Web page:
Water crisis hits Linyanti constituency

25 Aug 2016 09:50am
KATIMA MULILO, 25 AUG (NAMPA) – A task team of senior headmen and community members will soon be set up to look into the severe water crisis in the Linyanti constituency.
The water crisis in the constituency in the Zambezi Region is a result of the Linyanti perennial river drying up due to poor rainfall in the region for the past four years. The river served as a water source for communities and domestic animals living along the banks and tributaries.
On Tuesday, during a community meeting at Kapani village, constituency councillor Cletius Sipapela said a task team will be set up to look into the grievances of community members from the different villages in the area.
The task team will also ask that boreholes be drilled by Government in the dry riverbeds to ensure a supply of water that is fit for human consumption, as the water currently in the riverbeds is dirty and not fit for human or domestic animal consumption.
“Our aim of meeting with the community was to see how the government can assist them. Yes, as a regional government, we have listened to their plight, and it is up to us now to say how we are to assist these people,” said Sipapela.
He added that the water being drawn from the old boreholes is salty, making it difficult to drink. There is thus a need for new boreholes to be drilled in the dry riverbeds.
“Most of the inland communities are surviving on water drawn from boreholes for the past two financial years. The current operating old boreholes cannot yield the right quality of water as it was found to be salty and this constituency also does not have any new boreholes, hence we plead to get some soon.”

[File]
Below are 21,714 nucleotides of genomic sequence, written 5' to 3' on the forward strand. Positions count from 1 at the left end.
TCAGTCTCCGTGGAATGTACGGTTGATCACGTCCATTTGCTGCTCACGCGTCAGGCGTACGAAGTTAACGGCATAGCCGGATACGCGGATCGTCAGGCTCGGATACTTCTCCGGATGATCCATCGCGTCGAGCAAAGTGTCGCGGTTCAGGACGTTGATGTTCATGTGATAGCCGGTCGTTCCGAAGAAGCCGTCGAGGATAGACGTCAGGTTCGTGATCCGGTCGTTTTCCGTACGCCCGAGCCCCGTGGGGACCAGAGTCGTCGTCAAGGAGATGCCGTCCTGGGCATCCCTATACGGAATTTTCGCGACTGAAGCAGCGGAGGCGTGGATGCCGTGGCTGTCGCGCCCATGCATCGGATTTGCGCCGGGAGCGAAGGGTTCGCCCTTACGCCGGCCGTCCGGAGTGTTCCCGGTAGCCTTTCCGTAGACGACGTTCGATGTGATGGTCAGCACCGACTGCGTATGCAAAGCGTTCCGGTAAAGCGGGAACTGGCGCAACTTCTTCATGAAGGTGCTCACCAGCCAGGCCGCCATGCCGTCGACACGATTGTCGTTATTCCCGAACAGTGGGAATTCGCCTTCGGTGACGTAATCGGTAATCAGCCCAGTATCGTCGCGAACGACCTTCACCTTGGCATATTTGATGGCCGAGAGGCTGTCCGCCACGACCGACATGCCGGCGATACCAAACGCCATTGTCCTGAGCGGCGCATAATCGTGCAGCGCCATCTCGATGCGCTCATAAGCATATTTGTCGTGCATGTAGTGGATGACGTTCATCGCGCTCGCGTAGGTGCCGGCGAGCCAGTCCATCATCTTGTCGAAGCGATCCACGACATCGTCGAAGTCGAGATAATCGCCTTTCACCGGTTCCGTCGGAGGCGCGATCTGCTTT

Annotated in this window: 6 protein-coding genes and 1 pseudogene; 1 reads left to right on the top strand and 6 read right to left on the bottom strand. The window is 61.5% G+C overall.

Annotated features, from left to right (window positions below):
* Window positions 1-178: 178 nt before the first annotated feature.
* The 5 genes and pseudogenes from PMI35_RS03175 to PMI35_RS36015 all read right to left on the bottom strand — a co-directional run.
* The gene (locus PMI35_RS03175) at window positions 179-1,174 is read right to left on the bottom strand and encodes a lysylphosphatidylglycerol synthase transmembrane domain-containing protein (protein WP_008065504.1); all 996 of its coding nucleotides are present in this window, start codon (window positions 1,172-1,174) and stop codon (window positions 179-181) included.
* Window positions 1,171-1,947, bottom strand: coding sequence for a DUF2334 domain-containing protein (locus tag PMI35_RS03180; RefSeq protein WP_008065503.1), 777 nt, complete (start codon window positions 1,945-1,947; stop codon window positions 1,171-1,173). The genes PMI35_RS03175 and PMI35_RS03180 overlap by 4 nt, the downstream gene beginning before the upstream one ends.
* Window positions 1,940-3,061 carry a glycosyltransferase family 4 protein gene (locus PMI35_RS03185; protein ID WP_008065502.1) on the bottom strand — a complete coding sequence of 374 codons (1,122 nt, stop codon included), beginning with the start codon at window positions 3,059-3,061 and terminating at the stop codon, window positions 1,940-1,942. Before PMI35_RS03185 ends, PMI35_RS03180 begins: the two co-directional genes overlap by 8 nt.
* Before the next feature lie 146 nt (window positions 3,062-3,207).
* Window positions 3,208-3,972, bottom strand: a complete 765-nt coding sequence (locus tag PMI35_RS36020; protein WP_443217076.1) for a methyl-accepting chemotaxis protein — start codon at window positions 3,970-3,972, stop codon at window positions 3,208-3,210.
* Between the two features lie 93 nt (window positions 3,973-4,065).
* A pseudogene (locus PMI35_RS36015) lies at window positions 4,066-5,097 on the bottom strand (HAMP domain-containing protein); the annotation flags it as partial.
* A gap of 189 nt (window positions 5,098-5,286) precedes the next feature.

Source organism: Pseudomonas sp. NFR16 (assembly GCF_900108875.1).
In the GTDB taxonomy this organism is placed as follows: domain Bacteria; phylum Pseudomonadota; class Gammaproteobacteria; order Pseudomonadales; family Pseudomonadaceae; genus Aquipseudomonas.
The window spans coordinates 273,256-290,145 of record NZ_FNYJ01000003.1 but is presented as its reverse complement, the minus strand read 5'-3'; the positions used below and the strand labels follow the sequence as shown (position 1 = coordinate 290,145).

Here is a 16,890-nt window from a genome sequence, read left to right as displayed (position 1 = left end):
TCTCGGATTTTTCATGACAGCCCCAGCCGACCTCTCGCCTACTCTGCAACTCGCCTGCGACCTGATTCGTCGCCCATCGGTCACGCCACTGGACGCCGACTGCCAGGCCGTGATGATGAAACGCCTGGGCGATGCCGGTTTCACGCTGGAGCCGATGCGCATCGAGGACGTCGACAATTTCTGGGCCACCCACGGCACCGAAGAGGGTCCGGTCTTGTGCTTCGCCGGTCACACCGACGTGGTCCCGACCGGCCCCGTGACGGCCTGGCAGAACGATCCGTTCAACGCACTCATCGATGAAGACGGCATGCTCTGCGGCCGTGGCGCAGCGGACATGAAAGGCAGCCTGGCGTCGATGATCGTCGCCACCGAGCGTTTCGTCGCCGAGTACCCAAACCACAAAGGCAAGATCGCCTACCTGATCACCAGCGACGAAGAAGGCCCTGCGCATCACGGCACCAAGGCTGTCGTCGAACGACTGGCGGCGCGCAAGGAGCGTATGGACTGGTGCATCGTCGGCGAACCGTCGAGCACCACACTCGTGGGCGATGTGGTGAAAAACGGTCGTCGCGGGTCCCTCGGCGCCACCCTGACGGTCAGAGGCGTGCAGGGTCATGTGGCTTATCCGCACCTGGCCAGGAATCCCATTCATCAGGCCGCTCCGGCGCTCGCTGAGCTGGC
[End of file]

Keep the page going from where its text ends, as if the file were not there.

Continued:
The local community’s cattle drink from a pond that contains muddy water. Wild animals from neighbouring Botswana also drink from the pond.
“The problem is so severe. The cattle are at risk of contracting foot-and-mouth disease from buffaloes and elephants from neighbouring Botswana. These wild animals roam into Namibia by crossing the dry riverbed,” Sipapela said.
James Lizazi, an aggrieved community member, called on Government to hasten assistance to Linyanti residents.
He said animals in Namibia are further suffering as there is not enough grass to graze, and as a result, some of the cattle cross over into Botswana, where they end up being detained by the Botswana Defence Force or attacked by lions.
“We need help fast. Our animals are at risk of dying due to drought and lack of water, and so are the lives of the people living in this constituency. We need Government to bring earth moving equipment to come and drill where the river was running for us to get clean water,” said Lizazi.